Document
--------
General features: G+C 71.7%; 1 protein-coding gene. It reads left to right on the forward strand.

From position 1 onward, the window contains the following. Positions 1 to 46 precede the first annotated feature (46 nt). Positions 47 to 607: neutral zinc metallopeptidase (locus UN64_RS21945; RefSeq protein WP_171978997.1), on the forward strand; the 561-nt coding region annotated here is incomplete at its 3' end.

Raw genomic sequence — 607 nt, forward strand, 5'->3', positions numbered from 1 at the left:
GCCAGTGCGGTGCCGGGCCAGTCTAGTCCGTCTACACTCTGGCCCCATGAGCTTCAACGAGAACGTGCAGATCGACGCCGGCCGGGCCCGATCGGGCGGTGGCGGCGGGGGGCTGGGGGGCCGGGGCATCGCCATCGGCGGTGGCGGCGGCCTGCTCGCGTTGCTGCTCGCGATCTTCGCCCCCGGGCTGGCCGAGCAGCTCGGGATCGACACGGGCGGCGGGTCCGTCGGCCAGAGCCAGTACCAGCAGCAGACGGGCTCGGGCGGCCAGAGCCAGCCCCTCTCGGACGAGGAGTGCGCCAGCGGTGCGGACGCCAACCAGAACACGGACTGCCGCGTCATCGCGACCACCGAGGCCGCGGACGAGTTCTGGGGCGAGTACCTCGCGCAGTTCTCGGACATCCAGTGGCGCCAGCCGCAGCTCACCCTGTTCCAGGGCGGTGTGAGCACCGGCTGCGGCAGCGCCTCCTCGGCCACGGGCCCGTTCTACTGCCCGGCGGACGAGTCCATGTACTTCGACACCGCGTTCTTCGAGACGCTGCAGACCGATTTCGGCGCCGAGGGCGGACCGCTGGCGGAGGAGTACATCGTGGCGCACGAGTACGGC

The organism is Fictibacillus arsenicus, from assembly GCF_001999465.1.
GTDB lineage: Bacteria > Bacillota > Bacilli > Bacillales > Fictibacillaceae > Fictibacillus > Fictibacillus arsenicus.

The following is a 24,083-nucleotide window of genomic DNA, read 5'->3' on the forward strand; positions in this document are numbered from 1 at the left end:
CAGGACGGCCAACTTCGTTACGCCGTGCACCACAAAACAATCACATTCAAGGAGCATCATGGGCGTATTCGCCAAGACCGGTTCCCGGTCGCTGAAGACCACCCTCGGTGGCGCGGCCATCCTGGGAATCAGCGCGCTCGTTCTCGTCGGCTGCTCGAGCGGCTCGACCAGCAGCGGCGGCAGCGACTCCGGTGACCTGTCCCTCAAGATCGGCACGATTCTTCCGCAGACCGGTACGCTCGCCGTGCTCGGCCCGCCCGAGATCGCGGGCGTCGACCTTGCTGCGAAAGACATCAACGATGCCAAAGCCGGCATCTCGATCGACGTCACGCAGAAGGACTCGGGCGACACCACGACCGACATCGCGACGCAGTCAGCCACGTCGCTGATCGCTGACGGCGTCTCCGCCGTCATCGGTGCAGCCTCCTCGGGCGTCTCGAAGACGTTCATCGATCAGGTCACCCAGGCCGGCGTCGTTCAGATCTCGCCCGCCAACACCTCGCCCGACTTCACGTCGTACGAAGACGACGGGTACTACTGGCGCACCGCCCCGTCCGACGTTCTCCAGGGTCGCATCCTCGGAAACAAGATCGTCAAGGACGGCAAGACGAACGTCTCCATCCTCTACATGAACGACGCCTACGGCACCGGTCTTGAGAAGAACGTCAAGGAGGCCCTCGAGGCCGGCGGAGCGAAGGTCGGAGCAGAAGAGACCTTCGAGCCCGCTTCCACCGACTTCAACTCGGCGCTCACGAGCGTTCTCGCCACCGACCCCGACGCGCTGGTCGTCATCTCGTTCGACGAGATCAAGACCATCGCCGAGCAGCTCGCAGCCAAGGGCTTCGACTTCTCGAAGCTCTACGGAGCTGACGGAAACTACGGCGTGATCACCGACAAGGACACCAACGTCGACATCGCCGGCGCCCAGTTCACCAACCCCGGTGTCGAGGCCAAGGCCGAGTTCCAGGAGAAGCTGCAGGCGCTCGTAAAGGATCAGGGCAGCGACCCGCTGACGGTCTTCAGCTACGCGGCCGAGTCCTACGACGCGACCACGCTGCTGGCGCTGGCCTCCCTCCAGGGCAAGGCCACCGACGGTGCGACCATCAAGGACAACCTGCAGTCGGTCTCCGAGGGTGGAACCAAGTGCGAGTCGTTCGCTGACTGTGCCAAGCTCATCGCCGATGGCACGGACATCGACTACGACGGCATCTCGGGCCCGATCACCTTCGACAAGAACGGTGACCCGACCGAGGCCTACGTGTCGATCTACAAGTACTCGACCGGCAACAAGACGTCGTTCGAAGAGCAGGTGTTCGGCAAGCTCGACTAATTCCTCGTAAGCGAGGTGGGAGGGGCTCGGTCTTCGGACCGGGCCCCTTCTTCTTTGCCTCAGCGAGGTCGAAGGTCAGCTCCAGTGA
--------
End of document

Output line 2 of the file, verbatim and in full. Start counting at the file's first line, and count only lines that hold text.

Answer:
From position 1 onward, the window contains the following. Positions 1 to 46 precede the first annotated feature (46 nt). Positions 47 to 607: neutral zinc metallopeptidase (locus UN64_RS21945; RefSeq protein WP_171978997.1), on the forward strand; the 561-nt coding region annotated here is incomplete at its 3' end.